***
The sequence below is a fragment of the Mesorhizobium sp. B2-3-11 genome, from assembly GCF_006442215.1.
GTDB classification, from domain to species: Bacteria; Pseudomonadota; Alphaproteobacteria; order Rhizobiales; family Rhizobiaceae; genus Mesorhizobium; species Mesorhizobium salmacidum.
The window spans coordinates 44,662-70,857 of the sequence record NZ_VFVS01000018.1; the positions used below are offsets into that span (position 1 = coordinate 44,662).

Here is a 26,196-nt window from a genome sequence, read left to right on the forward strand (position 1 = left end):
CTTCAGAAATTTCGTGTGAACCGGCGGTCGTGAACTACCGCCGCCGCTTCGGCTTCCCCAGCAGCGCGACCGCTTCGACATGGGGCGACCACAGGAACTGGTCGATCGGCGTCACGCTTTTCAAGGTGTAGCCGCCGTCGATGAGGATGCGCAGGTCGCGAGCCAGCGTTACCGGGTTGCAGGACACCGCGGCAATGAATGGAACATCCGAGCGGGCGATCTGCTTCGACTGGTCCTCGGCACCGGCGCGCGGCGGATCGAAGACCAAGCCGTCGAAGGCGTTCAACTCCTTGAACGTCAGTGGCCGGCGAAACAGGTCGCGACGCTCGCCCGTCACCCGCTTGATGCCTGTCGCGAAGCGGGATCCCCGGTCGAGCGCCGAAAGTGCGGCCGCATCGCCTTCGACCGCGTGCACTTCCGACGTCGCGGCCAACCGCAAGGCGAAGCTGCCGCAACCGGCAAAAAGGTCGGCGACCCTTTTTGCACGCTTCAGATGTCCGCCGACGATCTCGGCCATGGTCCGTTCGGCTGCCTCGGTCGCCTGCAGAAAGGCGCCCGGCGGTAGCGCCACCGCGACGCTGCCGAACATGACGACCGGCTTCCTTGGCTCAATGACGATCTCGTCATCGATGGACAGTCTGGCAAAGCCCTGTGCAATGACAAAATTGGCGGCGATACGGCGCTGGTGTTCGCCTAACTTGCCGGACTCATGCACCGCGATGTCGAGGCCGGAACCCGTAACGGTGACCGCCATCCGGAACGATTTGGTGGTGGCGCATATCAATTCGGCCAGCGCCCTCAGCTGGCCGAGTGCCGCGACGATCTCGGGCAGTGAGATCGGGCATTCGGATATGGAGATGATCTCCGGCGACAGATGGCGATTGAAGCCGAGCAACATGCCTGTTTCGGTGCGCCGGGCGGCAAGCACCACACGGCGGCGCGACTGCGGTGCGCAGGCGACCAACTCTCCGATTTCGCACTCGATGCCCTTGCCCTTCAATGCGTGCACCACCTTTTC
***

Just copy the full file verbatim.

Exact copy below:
The sequence below is a fragment of the Mesorhizobium sp. B2-3-11 genome, from assembly GCF_006442215.1.
GTDB classification, from domain to species: Bacteria; Pseudomonadota; Alphaproteobacteria; order Rhizobiales; family Rhizobiaceae; genus Mesorhizobium; species Mesorhizobium salmacidum.
The window spans coordinates 44,662-70,857 of the sequence record NZ_VFVS01000018.1; the positions used below are offsets into that span (position 1 = coordinate 44,662).

Here is a 26,196-nt window from a genome sequence, read left to right on the forward strand (position 1 = left end):
CTTCAGAAATTTCGTGTGAACCGGCGGTCGTGAACTACCGCCGCCGCTTCGGCTTCCCCAGCAGCGCGACCGCTTCGACATGGGGCGACCACAGGAACTGGTCGATCGGCGTCACGCTTTTCAAGGTGTAGCCGCCGTCGATGAGGATGCGCAGGTCGCGAGCCAGCGTTACCGGGTTGCAGGACACCGCGGCAATGAATGGAACATCCGAGCGGGCGATCTGCTTCGACTGGTCCTCGGCACCGGCGCGCGGCGGATCGAAGACCAAGCCGTCGAAGGCGTTCAACTCCTTGAACGTCAGTGGCCGGCGAAACAGGTCGCGACGCTCGCCCGTCACCCGCTTGATGCCTGTCGCGAAGCGGGATCCCCGGTCGAGCGCCGAAAGTGCGGCCGCATCGCCTTCGACCGCGTGCACTTCCGACGTCGCGGCCAACCGCAAGGCGAAGCTGCCGCAACCGGCAAAAAGGTCGGCGACCCTTTTTGCACGCTTCAGATGTCCGCCGACGATCTCGGCCATGGTCCGTTCGGCTGCCTCGGTCGCCTGCAGAAAGGCGCCCGGCGGTAGCGCCACCGCGACGCTGCCGAACATGACGACCGGCTTCCTTGGCTCAATGACGATCTCGTCATCGATGGACAGTCTGGCAAAGCCCTGTGCAATGACAAAATTGGCGGCGATACGGCGCTGGTGTTCGCCTAACTTGCCGGACTCATGCACCGCGATGTCGAGGCCGGAACCCGTAACGGTGACCGCCATCCGGAACGATTTGGTGGTGGCGCATATCAATTCGGCCAGCGCCCTCAGCTGGCCGAGTGCCGCGACGATCTCGGGCAGTGAGATCGGGCATTCGGATATGGAGATGATCTCCGGCGACAGATGGCGATTGAAGCCGAGCAACATGCCTGTTTCGGTGCGCCGGGCGGCAAGCACCACACGGCGGCGCGACTGCGGTGCGCAGGCGACCAACTCTCCGATTTCGCACTCGATGCCCTTGCCCTTCAATGCGTGCACCACCTTTTC